The number of people being treated at a Belfast coronavirus assessment centre has doubled in past eight days.
Beech Hall health centre in west Belfast treats people who do not meet the criteria for inpatient admission.
Its lead GP, Dr Ursula Brennan, said working days are "brutally long [and] intense" and the number of very unwell patients is "increasing day by day".
Speaking to BBC News NI, she asked the public to stay at home over Easter to ease pressure on the health service.
"We are trying to cope as best we can, but really the plea from the front line is please respect the health advice, not just for the individual, but for the community and all our families," she told BBC Radio Ulster's Good Morning Ulster programme.
Beech Hall is one of a number of assessment centres that have opened across Northern Ireland.
The facilities are not test centres, but used to assess patients suspected of having Covid-19.
Dr Brennan has two young children, but said she often does not see them for several days in a row because of the demands of her job.
"That's not a sob story, its just the reality of the work we're currently doing," she said.
"We make a choice to be health care professionals, but the community have a choice to respect the healthcare recommendations.
"So it is essential that the message is very clear for all of us to remain at home unless you have to be at work.
"That's a plea - it really is essential. By making a choice to leave your home unnecessarily is just going to stretch the services."
Dr Brennan said she was confident staff at the centre have sufficient PPE, but added that they are "working very hard to try and predict what additional equipment we're going to require in the coming weeks".
She added: "They system is working. We work really hard with our GP colleagues in local practices and we run training three times every day, so we are seeing the benefits of that. We are seeing the patients we need to be seeing to ensure they're not ending up in an emergency department."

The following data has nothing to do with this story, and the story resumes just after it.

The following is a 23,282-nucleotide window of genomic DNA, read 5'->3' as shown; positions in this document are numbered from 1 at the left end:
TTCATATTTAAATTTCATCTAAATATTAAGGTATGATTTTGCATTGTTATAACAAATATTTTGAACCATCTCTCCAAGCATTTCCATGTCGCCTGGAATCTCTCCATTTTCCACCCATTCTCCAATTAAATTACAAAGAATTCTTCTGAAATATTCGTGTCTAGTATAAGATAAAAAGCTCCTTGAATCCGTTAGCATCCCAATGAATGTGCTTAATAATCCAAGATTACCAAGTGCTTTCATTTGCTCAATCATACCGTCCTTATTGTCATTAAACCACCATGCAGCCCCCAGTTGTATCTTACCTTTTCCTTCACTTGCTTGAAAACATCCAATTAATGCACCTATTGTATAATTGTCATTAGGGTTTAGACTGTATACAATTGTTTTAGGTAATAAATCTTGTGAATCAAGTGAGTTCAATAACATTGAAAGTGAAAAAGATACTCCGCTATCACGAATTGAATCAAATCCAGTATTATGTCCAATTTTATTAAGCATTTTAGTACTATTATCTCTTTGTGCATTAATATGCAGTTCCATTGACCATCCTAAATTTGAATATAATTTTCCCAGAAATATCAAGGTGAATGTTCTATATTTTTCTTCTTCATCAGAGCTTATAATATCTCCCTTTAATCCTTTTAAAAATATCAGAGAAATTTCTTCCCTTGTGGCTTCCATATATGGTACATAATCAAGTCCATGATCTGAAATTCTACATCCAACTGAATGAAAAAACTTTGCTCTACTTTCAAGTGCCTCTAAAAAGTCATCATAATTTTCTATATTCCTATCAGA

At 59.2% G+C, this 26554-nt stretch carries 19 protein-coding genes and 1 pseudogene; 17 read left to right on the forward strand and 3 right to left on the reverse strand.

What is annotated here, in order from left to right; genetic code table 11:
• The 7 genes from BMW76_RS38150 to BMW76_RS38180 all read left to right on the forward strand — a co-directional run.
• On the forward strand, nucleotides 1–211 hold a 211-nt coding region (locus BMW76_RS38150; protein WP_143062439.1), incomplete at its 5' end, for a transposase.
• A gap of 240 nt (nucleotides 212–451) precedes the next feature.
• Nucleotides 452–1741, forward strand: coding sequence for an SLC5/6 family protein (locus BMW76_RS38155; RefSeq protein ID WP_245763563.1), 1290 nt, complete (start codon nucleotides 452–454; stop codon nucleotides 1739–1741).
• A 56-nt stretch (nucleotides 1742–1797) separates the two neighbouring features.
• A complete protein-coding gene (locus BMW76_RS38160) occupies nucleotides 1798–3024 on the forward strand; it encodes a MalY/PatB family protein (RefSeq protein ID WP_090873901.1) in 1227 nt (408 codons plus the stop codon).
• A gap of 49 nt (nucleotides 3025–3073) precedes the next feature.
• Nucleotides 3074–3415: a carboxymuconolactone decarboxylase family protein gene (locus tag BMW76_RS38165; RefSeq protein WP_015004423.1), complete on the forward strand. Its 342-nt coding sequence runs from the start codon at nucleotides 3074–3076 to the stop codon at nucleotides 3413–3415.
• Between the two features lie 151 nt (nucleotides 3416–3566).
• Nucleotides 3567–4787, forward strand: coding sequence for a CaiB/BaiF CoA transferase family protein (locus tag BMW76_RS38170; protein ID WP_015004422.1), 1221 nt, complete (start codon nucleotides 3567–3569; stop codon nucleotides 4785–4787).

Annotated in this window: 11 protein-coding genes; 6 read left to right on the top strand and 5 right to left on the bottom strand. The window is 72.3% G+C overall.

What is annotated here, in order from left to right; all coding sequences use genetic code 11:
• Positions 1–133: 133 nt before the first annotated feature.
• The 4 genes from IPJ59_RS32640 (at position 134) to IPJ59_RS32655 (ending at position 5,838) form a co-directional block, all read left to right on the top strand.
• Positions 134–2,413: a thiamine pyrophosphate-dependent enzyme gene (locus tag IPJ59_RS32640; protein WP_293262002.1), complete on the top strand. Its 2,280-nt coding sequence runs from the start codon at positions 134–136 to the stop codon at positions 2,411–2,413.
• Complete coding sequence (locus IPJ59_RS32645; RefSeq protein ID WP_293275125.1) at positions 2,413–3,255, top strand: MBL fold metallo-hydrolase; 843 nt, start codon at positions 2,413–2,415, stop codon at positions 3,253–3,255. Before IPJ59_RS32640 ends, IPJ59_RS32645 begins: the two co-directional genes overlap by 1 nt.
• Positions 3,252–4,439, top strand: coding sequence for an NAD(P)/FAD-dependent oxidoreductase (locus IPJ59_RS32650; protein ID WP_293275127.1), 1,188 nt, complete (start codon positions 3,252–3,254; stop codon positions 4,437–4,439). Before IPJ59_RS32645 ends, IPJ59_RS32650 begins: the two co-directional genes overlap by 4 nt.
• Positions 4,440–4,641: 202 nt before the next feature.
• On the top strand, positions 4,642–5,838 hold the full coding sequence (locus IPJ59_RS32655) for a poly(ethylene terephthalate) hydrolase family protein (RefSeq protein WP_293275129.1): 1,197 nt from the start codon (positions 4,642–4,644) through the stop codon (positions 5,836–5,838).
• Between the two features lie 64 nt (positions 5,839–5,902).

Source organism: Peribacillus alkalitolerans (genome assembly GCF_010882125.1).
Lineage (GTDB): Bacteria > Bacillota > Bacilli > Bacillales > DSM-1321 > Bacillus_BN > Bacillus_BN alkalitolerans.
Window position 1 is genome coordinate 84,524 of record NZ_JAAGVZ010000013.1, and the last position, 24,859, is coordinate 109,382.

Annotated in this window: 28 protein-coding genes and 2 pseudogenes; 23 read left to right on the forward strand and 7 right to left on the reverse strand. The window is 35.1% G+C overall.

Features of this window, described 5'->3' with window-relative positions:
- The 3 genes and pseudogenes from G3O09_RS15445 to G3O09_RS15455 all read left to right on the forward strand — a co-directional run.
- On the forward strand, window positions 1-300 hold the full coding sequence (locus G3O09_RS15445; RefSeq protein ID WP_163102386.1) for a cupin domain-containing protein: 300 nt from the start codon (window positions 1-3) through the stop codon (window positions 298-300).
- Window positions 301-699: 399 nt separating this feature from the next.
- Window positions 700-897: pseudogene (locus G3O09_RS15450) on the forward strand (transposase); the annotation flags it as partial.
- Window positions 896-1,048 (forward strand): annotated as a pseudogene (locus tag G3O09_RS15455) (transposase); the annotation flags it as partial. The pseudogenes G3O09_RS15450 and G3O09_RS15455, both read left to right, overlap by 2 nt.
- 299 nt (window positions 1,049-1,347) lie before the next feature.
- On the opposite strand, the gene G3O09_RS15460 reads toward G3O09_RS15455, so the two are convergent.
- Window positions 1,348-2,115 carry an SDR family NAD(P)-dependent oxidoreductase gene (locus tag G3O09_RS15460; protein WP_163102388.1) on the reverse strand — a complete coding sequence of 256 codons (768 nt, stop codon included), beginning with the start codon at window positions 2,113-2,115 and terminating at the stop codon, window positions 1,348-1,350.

'Nervousness about surge'
Over the past few days, she said, the patient flow has become "much smoother", however, there is a nervousness among staff about the surge ahead.
"We really don't know how or when the surge is going to happen," she said.
"There's a sense of anticipation, a nervousness in terms of what's going to be required of all of us."
The patients she and her colleagues see are those who require a GP assessment.
"They may have Covid symptoms that are developing or getting worse, or Covid symptoms with another medical problem that requires assessment or examination," she said.
"Many of them will have chest or respiratory symptoms, breathing problems that aren't improving.
"We see babies, children, adults, frail and elderly patients who have palliative care needs, it's a full range of all ages... but the vast majority would be adults."
At the clinic, 10 doctors rotate shifts every four to five hours. They are complimented by a team of nurses, dieticians, cleaners and security staff and administrative support.
"We're very much a collective of people who've never worked together as a team and you can see that team dynamic that's built over a short period of time."
As yet, no staff have become ill: "We're really fastidious about the decontamination, PPE use and social distancing. That's front and centre in terms of the ethos of the centre."
Dr Brennan said support from the community helps staff morale: "We know we're supported by our family and communities and I'm grateful for that. We're all experiencing hardship every day at the minute."